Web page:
(American Conservative) -- The American people don’t like long wars with uncertain outcomes—and never have. That was true in 1953, when the U.S. accepted a stalemate and armistice with the Chinese-backed North Koreans, and it was true again in 1975, when the U.S. suffered an ignominious defeat and 58,000 dead at the hands of pajama-clad guerrillas and the North Vietnamese army. “Never fight a land war in Asia,” General Douglas MacArthur famously said, and for good reason: in both Korea and Vietnam, the enemy could be endlessly supplied and reinforced.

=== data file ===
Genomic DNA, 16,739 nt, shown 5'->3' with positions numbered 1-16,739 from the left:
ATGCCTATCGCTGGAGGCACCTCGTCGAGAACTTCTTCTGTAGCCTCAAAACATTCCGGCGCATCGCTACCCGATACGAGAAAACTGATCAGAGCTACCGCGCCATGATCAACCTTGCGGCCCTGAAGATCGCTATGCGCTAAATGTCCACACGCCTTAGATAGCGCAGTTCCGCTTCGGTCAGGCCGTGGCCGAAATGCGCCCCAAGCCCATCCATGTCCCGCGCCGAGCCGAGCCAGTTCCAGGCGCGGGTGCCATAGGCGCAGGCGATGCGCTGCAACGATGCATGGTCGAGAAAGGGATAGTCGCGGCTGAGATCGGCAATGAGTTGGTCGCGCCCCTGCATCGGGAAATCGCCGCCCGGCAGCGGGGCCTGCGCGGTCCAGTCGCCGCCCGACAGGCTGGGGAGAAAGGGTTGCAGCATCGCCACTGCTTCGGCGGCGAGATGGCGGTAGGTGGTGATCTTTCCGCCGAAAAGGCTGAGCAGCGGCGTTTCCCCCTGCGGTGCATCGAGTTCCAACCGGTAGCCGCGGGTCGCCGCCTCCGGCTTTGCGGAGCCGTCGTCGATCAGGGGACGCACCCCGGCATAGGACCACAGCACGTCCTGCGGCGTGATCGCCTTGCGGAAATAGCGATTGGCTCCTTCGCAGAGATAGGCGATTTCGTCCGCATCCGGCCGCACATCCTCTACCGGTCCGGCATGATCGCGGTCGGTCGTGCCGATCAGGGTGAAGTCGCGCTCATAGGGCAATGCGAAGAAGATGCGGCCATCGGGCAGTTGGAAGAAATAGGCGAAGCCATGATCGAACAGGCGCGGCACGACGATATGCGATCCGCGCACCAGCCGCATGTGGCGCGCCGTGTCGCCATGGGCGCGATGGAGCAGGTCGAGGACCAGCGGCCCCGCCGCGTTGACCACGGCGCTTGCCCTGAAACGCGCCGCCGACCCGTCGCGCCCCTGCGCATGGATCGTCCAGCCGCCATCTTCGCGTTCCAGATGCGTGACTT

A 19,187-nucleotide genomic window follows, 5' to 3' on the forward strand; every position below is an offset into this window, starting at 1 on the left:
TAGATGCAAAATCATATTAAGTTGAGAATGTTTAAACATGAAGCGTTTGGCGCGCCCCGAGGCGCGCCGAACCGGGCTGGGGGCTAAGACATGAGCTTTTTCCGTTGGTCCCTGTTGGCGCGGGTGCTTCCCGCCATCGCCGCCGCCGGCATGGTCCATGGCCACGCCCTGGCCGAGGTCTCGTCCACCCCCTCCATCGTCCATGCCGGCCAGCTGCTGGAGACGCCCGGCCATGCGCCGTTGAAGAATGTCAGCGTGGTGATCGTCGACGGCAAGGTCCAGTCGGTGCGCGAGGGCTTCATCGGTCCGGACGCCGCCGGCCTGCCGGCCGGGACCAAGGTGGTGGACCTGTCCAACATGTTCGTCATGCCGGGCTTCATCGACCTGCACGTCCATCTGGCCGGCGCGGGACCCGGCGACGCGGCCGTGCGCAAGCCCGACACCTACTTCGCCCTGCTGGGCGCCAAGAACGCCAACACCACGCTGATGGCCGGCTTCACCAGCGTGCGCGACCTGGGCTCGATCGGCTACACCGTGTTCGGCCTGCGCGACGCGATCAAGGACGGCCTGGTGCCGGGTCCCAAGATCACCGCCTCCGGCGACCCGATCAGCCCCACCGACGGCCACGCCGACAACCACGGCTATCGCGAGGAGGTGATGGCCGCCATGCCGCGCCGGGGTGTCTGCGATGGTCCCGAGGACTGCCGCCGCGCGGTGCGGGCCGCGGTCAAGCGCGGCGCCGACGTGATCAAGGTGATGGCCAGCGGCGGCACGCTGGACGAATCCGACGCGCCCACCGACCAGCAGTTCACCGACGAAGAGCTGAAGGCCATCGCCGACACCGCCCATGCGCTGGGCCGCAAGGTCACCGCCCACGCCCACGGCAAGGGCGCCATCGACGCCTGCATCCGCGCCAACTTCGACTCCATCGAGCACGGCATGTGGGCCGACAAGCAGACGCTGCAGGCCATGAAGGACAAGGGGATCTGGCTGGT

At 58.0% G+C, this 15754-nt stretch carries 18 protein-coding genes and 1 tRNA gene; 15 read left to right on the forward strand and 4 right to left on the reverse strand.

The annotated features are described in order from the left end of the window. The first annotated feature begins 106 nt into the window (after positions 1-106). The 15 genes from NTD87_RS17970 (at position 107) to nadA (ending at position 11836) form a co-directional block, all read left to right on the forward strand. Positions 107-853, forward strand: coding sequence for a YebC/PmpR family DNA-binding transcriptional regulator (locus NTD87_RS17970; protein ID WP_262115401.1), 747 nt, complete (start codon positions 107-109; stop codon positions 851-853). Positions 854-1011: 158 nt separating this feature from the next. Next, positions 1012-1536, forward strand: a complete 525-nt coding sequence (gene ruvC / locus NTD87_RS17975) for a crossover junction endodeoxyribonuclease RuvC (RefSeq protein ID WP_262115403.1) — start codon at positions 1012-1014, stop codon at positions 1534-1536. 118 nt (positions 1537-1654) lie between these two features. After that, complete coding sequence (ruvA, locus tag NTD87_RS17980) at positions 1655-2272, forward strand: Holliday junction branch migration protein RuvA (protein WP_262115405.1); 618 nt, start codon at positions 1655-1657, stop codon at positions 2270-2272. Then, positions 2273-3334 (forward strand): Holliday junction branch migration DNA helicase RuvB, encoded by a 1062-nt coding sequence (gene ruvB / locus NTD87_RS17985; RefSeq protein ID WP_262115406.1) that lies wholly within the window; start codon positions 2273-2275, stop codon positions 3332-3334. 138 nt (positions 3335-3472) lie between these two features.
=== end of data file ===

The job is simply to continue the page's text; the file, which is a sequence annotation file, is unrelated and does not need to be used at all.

The solution, in both cases, was to either widen the war or leave. In Korea, MacArthur proposed expanding the war by taking on Chinese military sanctuaries in China (which got him fired), while in Vietnam, Richard Nixon ordered the invasion of Cambodia and mined North Vietnam’s harbors, an expansion of the war that sparked a genocide and merely postponed the inevitable. America’s adventures in Iraq and Afghanistan have been as unsatisfying. A troop surge retrieved America’s position in Iraq, though most military officers now view Baghdad as “a suburb of Tehran” (as a currently serving Army officer phrased it), while the U.S. has spent over $800 billion on a Kabul government whose writ extends to sixty percent of the country—or less.